Scripture records Joshua never managed to take Jerusalem, or Jebus as it was called. The Jebusites resisted Israelite occupation, though as stated above, the two peoples did coexist, with the Israelite settlements likely outside of the city walls on the surrounding hills and valleys. Judges 1:21 describes such a scenario in ancient Jerusalem.

"But the sons of Benjamin did not drive out the Jebusites who lived in Jerusalem; so the Jebusites have lived with the sons of Benjamin in Jerusalem to this day."

What is interesting is that a conflict did take place between Israel and Jebus prior to verse twenty-one. In Judges 1:8, the "sons of Judah" fought against Jebus, and set the city on fire. Apparently they failed to completely drive out the Jebusites, as indicated later in verse twenty-one.  These walls would have been the massive ones discussed earlier. The stone-stepped structure earlier mentioned was likely the work of the Jebusites in Jerusalem during this time period - and later expanded and built upon by King David.

Jebus would remain outside of Israelite control until ca. 1000 B.C. David would capture it and name it his capital city Jerusalem. Holman's Bible Atlas claims David captured Jebus in about 993 B.C.

This Jebusite city was about ten acres in size. It was primarily built on the southeastern hill Ophel, above the nearby water source the Gihon Spring. By this time Jebus had a well developed fortification system, touched on above, and a drainage system which allowed the city to obtain water from the Gihon during times of Siege.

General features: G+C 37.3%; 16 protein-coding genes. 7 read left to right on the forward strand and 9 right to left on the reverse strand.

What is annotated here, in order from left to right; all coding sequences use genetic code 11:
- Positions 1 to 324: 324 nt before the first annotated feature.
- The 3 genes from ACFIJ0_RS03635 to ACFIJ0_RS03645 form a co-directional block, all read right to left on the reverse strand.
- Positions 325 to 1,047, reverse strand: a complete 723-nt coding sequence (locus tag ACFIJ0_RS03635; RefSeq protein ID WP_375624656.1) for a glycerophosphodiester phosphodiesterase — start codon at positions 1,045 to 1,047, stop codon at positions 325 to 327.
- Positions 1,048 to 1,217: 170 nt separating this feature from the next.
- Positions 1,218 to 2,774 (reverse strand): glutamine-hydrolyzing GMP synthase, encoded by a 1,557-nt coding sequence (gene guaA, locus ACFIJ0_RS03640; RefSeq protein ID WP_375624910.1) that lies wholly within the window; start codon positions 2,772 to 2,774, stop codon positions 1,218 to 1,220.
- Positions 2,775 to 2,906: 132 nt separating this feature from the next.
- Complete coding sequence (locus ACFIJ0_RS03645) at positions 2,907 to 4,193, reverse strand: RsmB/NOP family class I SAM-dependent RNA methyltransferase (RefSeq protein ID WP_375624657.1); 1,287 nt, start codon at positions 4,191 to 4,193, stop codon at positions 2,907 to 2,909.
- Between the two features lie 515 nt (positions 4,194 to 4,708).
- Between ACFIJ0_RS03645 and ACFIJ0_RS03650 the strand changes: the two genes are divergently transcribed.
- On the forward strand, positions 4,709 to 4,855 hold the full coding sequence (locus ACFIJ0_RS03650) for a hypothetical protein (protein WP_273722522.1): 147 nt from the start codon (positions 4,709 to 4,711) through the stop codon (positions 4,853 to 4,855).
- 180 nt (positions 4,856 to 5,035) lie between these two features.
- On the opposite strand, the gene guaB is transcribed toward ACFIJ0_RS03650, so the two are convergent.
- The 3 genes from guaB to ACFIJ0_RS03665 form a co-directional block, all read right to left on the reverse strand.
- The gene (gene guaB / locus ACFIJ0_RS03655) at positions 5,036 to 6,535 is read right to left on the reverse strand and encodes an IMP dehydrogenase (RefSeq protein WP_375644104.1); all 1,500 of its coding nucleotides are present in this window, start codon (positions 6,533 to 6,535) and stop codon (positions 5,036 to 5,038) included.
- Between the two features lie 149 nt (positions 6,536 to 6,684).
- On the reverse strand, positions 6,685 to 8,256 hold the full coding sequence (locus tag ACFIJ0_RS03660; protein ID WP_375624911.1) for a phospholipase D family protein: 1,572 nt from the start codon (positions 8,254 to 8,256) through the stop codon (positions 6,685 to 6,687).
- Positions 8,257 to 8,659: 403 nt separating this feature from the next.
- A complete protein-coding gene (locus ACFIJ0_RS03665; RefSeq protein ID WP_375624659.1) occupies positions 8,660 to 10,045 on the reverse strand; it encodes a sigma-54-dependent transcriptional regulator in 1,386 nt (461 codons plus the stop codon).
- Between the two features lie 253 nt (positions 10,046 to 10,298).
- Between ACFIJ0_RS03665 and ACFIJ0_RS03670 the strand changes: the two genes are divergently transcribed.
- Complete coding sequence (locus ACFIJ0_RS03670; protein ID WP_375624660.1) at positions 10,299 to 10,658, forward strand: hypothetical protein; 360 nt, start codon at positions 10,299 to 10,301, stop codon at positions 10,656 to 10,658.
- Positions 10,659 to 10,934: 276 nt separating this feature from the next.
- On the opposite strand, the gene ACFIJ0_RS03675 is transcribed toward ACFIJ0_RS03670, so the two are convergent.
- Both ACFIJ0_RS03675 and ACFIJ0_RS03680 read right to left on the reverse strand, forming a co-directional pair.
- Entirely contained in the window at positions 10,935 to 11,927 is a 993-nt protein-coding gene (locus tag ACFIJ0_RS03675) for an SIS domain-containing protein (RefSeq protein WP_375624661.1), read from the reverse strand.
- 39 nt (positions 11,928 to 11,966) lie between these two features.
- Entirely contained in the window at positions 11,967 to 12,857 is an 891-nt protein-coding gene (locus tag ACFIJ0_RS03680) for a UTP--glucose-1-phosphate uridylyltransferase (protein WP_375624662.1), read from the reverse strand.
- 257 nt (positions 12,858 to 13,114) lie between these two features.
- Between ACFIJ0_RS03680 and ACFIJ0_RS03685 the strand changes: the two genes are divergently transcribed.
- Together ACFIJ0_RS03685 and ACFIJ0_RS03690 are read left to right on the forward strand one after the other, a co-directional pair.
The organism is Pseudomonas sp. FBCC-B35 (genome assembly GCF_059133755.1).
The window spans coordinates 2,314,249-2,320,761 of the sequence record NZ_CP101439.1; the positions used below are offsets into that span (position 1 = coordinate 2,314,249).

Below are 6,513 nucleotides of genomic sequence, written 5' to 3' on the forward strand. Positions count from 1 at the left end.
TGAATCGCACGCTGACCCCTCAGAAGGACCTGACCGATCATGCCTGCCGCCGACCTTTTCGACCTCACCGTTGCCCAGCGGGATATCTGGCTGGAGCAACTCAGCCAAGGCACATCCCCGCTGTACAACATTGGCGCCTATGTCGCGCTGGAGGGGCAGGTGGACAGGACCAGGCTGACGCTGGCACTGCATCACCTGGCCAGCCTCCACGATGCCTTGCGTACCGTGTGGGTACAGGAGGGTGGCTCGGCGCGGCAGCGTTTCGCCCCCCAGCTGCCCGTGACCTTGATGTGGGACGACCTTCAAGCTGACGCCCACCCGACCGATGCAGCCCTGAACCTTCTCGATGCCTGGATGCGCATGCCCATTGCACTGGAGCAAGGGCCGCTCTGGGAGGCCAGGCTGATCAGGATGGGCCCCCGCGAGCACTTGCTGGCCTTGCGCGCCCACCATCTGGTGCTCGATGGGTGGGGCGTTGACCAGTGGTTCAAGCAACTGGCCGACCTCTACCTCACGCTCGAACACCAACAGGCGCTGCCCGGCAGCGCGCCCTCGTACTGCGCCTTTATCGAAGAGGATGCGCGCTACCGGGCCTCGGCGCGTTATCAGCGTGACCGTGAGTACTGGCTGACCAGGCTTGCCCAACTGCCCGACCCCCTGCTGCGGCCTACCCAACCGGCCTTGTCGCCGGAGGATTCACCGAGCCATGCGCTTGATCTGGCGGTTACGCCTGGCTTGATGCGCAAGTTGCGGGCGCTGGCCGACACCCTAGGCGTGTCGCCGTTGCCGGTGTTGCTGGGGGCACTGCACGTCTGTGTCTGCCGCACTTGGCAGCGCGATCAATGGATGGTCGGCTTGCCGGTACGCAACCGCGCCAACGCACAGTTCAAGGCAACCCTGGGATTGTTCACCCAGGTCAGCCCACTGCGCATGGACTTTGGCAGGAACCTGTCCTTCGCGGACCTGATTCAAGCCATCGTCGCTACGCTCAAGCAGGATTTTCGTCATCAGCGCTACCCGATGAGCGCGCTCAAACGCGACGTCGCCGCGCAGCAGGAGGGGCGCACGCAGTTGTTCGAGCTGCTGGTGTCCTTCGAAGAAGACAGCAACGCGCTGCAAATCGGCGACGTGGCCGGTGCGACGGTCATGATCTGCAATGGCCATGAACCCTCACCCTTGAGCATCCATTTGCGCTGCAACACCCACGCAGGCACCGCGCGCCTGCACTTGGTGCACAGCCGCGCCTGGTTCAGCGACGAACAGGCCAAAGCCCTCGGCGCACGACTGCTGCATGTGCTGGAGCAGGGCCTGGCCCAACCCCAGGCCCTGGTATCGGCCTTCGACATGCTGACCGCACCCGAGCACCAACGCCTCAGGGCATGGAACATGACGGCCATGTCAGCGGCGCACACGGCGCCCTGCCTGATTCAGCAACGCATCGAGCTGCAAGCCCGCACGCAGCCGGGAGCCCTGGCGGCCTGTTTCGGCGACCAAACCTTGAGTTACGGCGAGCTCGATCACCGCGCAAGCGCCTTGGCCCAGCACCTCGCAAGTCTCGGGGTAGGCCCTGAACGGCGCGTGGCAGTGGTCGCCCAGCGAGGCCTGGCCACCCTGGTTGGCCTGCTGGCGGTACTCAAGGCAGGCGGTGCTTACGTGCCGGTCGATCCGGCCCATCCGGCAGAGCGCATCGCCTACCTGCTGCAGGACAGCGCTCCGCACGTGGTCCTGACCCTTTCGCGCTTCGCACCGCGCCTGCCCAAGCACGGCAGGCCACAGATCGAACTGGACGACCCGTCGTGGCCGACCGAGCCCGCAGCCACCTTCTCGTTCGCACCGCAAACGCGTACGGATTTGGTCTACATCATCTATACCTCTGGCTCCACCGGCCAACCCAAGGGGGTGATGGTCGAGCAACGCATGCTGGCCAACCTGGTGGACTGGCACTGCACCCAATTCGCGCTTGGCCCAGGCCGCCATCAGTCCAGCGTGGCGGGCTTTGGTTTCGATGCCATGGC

The Bible relates in II Samuel 5 that David captured Jebus through the act of one of his men, Joab, scaling the water shaft into the city. Upon successfully navigating the water shaft, Joab would have stealthily crept into and through the city, throwing open the gates of Jebus to the awaiting Hebrews below. The southeastern hill is now known as the City of David.

David expanded ancient Jerusalem to the north along the eastern ridge. The northern part of this eastern ridge rose 250 feet higher in elevation than the southern portion. Mt. Moriah would come to be where Solomon would build the First Temple, and where the Dome of the Rock rests today. The Temple Mount remains at the center of world attention.